Why We Should All Just Chill Out About Language Change

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As I’ve said many times on this blog: language changes. English evolves over time. That’s why the Beowulf poet wrote stuff like this:

Hwæt! Wé Gárdena in géardagum þéodcyninga þrym gefrúnon hú ðá æþelingas ellen fremedon¹.

While Chaucer wrote this kind of English:

Whan that Aprill, with his shoures soote
The droghte of March hath perced to the roote
And bathed every veyne in swich licour
Of which vertu engendred is the flour…²

And Shakespeare wrote like this:

Life’s but a walking shadow, a poor player that struts and frets his hour upon the stage, and then is heard no more; it is a tale told by an idiot, full of sound and fury, signifying nothing.

Beowulf is an example of Old English, Chaucer of Middle English, and Shakespeare of modern English, though of an earlier period than today. It’s clear from these examples that English transforms over the centuries.

Words grow archaic and obsolete. We no longer use words like thee and thou, puissant, contumelious, or welkin. Is this tragic? I don’t think so. We’ve simply replaced them with other words.

Words change in meaning. In the 14th century, awful meant “inspiring awe.” Husband once meant only “home or land owner.” And until quite recently gay had nothing to do with sexual orientation.

And words are created. The last decade has brought us words like carjack, flash mob, hashtag, and Google. These are, of course, only a tiny handful of the words that are entering the lexicon almost daily. Some words we embrace without complaint. Others are stubbornly resisted, especially by older generations.

We are all, of course, free to like some words and despise others. We are free to refrain from using them and even free to disdain those who do. But I find it strange that so many fight language evolution as though it is a sure sign of societal decay.

I recently came across an article on MentalFloss.com that lists twelve words we use habitually that, when introduced, were considered atrocious barbarisms by the linguistic gatekeepers of the day. Please read the article for the full story and the arguments against these one-time neologisms. Here are the words:

  1. contact
  2. interview
  3. optimism/pessimism
  4. mortician
  5. purist
  6. reliable
  7. antibody
  8. electrocution
  9. proposition
  10. demote
  11. balance
  12. donate

I’m pretty sure no one’s undies get bunched when these words are spoken today, yet purists (yes, I did that) pushed back hard when people first started using them. I hope that brings some perspective.

¹Listen! We of the Spear-Danes in the days of yore, of those clan-kings, heard of their glory.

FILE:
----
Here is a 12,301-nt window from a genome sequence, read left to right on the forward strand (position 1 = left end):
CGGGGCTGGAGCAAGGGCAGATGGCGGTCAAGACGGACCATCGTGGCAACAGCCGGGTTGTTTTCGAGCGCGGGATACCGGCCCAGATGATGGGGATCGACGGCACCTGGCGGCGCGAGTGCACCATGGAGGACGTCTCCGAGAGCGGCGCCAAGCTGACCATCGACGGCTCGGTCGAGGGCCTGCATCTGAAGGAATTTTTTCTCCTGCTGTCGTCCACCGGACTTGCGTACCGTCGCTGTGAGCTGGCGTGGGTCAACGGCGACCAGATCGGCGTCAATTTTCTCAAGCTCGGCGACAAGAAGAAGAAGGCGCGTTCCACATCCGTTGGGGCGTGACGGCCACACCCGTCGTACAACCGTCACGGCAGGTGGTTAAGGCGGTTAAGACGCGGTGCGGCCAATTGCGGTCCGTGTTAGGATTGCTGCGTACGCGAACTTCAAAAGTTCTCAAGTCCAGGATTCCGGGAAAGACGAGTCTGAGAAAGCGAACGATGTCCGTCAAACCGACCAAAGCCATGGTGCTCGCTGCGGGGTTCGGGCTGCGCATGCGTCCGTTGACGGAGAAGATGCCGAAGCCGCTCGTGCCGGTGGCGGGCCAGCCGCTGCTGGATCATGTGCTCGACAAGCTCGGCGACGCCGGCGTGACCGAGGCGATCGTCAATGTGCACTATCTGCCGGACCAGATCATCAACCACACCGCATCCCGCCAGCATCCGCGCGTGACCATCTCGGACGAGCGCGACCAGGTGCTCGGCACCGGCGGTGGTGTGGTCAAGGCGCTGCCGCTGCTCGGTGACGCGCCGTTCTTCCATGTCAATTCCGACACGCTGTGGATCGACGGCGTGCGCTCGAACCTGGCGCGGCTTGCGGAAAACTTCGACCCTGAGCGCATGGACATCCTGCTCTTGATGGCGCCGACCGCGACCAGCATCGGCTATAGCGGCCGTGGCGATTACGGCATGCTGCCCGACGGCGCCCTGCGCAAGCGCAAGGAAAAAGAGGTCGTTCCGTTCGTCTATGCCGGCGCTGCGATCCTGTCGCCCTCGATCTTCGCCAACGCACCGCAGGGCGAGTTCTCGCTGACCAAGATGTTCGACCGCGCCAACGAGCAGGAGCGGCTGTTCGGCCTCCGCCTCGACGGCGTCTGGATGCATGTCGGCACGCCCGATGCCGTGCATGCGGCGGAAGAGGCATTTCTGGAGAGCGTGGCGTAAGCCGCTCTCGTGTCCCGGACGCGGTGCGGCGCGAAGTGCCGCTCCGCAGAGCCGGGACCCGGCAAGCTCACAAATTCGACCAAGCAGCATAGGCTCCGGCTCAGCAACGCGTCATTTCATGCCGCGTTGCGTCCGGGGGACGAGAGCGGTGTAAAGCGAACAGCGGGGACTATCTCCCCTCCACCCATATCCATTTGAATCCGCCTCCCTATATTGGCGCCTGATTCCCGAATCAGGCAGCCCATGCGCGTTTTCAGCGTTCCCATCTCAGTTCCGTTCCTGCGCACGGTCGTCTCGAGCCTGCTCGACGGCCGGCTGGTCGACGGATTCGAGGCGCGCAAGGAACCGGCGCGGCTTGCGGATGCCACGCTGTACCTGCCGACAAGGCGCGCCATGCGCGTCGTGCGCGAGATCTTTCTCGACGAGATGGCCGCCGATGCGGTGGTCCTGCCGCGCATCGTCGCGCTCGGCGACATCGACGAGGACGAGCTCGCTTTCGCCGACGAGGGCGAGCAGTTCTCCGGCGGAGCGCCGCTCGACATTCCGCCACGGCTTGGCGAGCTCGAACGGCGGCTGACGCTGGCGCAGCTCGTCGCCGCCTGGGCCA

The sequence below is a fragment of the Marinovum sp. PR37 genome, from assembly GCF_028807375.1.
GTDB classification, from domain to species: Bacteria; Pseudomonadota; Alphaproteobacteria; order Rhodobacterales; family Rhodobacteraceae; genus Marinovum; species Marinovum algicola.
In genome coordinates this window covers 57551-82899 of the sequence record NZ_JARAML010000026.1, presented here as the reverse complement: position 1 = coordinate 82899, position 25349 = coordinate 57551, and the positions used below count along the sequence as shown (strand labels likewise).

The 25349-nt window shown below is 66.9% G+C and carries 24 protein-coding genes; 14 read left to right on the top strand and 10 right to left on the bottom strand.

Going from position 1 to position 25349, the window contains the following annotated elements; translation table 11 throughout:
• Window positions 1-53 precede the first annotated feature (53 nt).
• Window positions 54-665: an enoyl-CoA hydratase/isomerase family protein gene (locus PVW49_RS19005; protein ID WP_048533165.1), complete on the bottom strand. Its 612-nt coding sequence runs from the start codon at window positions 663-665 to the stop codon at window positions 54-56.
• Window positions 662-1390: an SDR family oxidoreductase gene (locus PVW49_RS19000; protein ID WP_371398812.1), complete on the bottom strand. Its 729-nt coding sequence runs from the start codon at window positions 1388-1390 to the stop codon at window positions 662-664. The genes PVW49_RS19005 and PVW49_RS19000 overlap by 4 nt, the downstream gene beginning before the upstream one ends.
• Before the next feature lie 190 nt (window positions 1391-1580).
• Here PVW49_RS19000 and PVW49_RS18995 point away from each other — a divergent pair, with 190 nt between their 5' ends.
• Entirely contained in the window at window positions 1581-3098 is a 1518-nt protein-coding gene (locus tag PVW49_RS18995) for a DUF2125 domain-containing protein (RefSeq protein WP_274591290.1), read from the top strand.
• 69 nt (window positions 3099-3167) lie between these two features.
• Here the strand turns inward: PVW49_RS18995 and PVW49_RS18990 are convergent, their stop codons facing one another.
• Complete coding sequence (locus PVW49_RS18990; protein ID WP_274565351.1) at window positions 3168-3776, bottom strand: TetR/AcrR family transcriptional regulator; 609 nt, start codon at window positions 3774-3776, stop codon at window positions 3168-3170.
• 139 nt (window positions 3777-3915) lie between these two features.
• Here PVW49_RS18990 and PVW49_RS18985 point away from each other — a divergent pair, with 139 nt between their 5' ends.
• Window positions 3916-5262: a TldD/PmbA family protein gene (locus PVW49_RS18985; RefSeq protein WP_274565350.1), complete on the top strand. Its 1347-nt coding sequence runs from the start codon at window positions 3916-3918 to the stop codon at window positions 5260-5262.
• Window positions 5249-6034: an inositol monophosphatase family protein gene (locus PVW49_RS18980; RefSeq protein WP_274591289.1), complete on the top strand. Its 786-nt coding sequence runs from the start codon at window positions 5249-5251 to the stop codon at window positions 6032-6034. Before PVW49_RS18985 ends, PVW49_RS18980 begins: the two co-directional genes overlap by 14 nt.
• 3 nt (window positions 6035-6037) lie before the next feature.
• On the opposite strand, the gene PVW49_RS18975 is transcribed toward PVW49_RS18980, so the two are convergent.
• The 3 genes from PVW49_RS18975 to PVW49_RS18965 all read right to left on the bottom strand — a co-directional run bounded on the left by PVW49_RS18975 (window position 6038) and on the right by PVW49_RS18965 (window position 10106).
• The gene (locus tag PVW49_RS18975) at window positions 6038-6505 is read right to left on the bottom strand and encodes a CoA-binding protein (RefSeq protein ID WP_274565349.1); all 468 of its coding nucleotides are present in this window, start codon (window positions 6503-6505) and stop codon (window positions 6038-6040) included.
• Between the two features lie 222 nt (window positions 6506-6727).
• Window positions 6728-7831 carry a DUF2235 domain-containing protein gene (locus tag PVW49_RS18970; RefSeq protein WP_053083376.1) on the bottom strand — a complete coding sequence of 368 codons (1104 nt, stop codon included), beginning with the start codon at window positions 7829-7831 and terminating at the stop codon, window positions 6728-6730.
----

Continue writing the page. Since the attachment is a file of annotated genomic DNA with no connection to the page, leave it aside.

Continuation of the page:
²When in April the sweet showers fall
That pierce March’s drought to the root and all
And bathed every vein in liquor that has power
To generate therein and sire the flower

*****

Your comments are welcome. Leave them in the Reply section below.

Life’s but a walking shadow, a poor player, that struts and frets his hour upon the stage, and then is heard no more; it is a tale told by an idiot, full of sound and fury, signifying nothing.
Read more at http://www.brainyquote.com/quotes/quotes/w/williamsha155103.html#TUtVTy1LuTZcmRx1.99
t a walking shadow, a poor player, that struts and frets his hour upon the stage, and then is heard no more; it is a tale told by an idiot, full of sound and fury, signifying nothing.
Read more at http://www.brainyquote.com/quotes/quotes/w/williamsha155103.html#TUtVTy1LuTZcmRx1.99

 

 

About the Author

Brian Wasko

Brian WaskoBrian is the founder and president of WriteAtHome.com. One of his passions is to teach young people how to write better.View all posts by Brian Wasko

  1. Paula Lee Bright
    Paula Lee Bright02-06-2015

    Brilliant! I’ve been thinking this ever since I grew old enough to listen (age ?9?, 51 years ago) and really hear some of previous generations complaining about this very thing.

    I’ve been meaning and meaning to write about it, but now I don’t have to. You explained it in a clear, convincing and mellifluous (don’t hear that much anymore!) way.

    Yay for you, blogger! Oops. That word shouldn’t be used. It’s obscene.

  2. Shelley DuPont
    Shelley DuPont01-29-2014

    The rate of influx by ethnic and cultural groups into our country morphs the English language at even faster, not to mention how technology feeds into this. I suppose I’m guilty of favoring the purist side of things, even though I should know better. After all, I was a high school English teacher.

  3. Paul Schwarz
    Paul Schwarz01-29-2014

    Love these posts about language change — couldn’t click on the Mental Floss link, though. Tried two different browsers. (Looking forward to being excoriated for not using subjects in my sentences.)

    • Brian Wasko
      Brian Wasko01-29-2014

      Oops. I see what I did. It should be working now. Thanks, Paul.

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